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Huntington Tightens Up on Escort Firms

Law: Because some are fronts for prostitution and related crimes have risen, all must register.


Concerned that prostitution through escort services in Huntington Beach may be growing--and noting an increase in robberies and assaults involving them--the City Council has passed an ordinance requiring escort service operators and their employees to register with police.

Officials say that the number of arrests and crimes linked to escort services is not high, but that the ordinance is a "preemptive strike."

"We're trying to prevent this business from becoming an industry in our town,'' said Lt. Preston Linker, who heads the Police Department's vice squad.

Police recently arrested five women in three sting operations at city hotels, and investigated four thefts or robberies and one rape case linked with escort services.

According to police, many of the companies and individuals advertising in the personals sections of daily and weekly newspapers are outright sex-for-hire operations.

Some have also been linked to robberies and assaults and, in San Clemente, two killings. Two engineers at the San Onofre nuclear power plant were fatally beaten in separate incidents after calling an escort service that operated out of Bellflower.

Typically, clients call women who have placed "pleasure" ads in the papers and arrange to meet, often at a hotel or motel room.

After the woman arrives, she generally asks for the fee that was agreed to over the phone, which police said averages about $200.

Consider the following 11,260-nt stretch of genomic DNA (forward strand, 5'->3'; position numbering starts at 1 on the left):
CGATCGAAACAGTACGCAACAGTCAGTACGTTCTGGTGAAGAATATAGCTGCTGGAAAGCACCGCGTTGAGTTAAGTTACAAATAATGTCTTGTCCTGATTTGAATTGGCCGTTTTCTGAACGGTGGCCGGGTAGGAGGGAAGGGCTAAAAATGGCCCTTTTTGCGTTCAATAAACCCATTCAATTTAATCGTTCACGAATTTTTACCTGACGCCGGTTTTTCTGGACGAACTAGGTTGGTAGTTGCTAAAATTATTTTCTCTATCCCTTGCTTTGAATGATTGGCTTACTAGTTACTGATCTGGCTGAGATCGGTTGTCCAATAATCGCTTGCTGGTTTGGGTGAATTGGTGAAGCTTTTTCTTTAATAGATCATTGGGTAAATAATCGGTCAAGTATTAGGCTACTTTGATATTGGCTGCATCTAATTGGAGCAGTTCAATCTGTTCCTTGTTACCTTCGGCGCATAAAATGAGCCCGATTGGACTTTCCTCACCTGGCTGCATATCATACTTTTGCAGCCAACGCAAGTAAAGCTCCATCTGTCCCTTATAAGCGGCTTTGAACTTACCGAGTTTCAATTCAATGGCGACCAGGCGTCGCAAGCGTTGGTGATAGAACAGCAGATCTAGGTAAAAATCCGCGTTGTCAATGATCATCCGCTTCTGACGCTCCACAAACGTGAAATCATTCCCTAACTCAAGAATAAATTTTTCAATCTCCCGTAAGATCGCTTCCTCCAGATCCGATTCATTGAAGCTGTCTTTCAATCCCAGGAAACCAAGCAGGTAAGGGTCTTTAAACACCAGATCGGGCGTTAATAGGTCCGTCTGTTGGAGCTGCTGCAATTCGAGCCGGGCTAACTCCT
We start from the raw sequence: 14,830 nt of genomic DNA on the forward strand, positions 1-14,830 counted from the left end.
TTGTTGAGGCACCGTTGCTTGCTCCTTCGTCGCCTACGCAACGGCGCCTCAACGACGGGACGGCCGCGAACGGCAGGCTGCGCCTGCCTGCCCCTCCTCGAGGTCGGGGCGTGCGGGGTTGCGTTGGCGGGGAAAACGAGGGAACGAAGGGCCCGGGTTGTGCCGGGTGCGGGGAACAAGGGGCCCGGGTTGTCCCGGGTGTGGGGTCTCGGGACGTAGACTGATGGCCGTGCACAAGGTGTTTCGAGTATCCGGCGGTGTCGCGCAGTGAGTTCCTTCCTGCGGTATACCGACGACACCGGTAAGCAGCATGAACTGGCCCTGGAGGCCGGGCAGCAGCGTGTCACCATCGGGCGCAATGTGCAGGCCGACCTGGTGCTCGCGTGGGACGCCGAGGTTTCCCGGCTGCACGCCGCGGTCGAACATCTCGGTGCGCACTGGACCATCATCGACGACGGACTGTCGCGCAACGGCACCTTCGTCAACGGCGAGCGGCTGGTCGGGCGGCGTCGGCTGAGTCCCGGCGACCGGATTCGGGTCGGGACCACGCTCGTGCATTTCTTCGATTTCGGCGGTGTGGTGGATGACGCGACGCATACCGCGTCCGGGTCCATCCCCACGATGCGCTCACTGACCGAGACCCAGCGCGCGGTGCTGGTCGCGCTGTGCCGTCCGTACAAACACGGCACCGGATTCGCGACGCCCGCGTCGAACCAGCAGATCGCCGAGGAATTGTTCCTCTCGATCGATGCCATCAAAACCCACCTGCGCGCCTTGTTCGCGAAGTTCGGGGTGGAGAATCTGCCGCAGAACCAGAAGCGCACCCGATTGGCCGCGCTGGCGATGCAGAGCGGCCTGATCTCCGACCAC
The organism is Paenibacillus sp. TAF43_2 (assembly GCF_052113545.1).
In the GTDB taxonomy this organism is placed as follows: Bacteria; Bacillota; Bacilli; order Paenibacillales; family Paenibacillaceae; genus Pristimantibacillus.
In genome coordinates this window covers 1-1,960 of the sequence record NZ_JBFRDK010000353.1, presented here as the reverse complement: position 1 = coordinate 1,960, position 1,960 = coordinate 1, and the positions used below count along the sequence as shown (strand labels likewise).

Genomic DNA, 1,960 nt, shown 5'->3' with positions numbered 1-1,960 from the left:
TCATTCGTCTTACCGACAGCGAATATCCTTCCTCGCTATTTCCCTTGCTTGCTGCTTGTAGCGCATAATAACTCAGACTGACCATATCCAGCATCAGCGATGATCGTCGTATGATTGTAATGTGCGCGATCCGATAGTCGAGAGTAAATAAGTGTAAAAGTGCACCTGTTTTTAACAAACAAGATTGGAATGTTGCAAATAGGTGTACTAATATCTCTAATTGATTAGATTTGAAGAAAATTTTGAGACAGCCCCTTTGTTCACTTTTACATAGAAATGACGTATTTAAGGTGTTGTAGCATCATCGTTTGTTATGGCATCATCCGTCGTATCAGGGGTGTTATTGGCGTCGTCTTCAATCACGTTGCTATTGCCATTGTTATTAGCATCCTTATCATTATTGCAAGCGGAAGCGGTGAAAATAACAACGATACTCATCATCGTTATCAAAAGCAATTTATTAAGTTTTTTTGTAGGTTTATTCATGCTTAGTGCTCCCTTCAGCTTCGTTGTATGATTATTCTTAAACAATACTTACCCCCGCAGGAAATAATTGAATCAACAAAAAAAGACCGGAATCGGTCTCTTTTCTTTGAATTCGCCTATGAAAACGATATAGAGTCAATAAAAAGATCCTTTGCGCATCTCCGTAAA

The woman then leaves, saying she has to put the money in her car, but does not return, said Linker.

Often, the women are accompanied by male drivers who act as guards but who also rob the clients, police said.

The ordinance, which was approved July 1 and becomes effective July 31, will require companies and individuals to secure permits with the Police Department, and to pay fees ranging from $125 for individuals to $500 for businesses.

The applications entail background checks, inspections of businesses, fingerprints and photos, giving police a clear idea of who is doing business in the city.

The ordinance "allows us to determine at the door if there's a violation," Linker said. If they do business in the city and are not registered, they are operating illegally, he said.

Police Chief Ron Lowenberg said the ordinance will be especially helpful as the city attracts more conventions and visitors after the new 500-room Hyatt on the waterfront opens in February.

Noting that the new hotel increases the potential for more thefts and robberies, he said he hopes the ordinance has a chilling effect on phony escort services.

"Don't come to Huntington Beach and say you're an escort service [if] you're a front for prostitution, because we don't want it," he said.

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